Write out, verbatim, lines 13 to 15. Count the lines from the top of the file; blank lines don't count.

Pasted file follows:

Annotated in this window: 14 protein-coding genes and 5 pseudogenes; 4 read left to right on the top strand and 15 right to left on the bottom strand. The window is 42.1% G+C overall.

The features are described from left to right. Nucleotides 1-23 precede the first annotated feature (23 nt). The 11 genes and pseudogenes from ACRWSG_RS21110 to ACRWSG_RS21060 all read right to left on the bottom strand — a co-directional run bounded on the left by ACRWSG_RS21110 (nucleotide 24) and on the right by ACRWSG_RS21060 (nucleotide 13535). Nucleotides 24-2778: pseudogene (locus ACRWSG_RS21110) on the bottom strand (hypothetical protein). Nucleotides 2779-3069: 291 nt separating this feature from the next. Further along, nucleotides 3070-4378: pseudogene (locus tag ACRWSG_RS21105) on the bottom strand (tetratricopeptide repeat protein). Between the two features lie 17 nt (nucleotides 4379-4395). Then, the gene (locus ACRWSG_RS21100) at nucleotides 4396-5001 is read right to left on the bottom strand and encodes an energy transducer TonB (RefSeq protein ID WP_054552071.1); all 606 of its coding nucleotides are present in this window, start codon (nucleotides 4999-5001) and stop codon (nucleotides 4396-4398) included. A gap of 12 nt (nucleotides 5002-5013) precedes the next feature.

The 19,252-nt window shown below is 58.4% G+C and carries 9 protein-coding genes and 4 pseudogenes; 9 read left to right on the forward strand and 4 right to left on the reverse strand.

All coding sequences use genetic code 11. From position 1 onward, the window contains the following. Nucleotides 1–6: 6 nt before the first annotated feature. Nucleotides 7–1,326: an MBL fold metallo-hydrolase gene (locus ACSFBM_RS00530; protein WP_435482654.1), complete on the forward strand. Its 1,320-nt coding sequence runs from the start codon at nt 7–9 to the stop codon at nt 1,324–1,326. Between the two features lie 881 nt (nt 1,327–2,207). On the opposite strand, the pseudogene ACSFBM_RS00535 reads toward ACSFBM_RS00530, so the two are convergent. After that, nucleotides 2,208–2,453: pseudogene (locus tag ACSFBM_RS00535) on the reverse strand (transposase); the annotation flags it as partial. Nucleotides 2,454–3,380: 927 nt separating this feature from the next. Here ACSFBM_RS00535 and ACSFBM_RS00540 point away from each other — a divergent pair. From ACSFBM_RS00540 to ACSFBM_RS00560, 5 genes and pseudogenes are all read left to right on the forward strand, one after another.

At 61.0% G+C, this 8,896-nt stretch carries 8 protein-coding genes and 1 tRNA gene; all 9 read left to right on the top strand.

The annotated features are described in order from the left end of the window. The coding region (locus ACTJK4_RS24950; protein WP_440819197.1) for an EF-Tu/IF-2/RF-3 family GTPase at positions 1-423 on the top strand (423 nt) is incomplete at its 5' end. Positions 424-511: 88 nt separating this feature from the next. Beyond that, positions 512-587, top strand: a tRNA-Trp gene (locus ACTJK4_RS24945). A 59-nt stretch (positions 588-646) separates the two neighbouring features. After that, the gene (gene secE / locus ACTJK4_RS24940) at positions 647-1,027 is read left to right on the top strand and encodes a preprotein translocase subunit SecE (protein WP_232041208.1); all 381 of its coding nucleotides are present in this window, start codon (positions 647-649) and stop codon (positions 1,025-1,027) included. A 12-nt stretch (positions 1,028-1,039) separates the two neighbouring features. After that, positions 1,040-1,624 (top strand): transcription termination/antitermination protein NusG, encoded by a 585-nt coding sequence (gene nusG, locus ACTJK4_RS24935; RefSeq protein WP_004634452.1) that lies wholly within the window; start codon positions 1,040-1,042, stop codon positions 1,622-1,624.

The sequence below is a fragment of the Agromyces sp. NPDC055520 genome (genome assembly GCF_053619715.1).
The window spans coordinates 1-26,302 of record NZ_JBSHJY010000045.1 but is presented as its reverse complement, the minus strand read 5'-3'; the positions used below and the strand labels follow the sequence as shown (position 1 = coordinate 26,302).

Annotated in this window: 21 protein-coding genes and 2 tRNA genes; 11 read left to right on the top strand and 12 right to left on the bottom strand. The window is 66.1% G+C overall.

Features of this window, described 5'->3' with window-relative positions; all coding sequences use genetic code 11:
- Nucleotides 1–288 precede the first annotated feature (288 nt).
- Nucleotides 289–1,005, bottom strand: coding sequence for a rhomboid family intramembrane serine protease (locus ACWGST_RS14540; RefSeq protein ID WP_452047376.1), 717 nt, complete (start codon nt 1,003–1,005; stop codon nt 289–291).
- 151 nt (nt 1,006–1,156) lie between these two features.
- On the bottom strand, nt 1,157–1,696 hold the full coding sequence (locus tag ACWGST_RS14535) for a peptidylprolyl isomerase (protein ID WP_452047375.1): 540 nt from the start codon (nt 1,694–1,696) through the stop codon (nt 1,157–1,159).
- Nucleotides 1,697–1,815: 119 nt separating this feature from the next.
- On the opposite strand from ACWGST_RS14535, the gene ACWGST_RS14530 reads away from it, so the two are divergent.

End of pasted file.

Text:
- 151 nt (nt 1,006–1,156) lie between these two features.
- On the bottom strand, nt 1,157–1,696 hold the full coding sequence (locus tag ACWGST_RS14535) for a peptidylprolyl isomerase (protein ID WP_452047375.1): 540 nt from the start codon (nt 1,694–1,696) through the stop codon (nt 1,157–1,159).
- Nucleotides 1,697–1,815: 119 nt separating this feature from the next.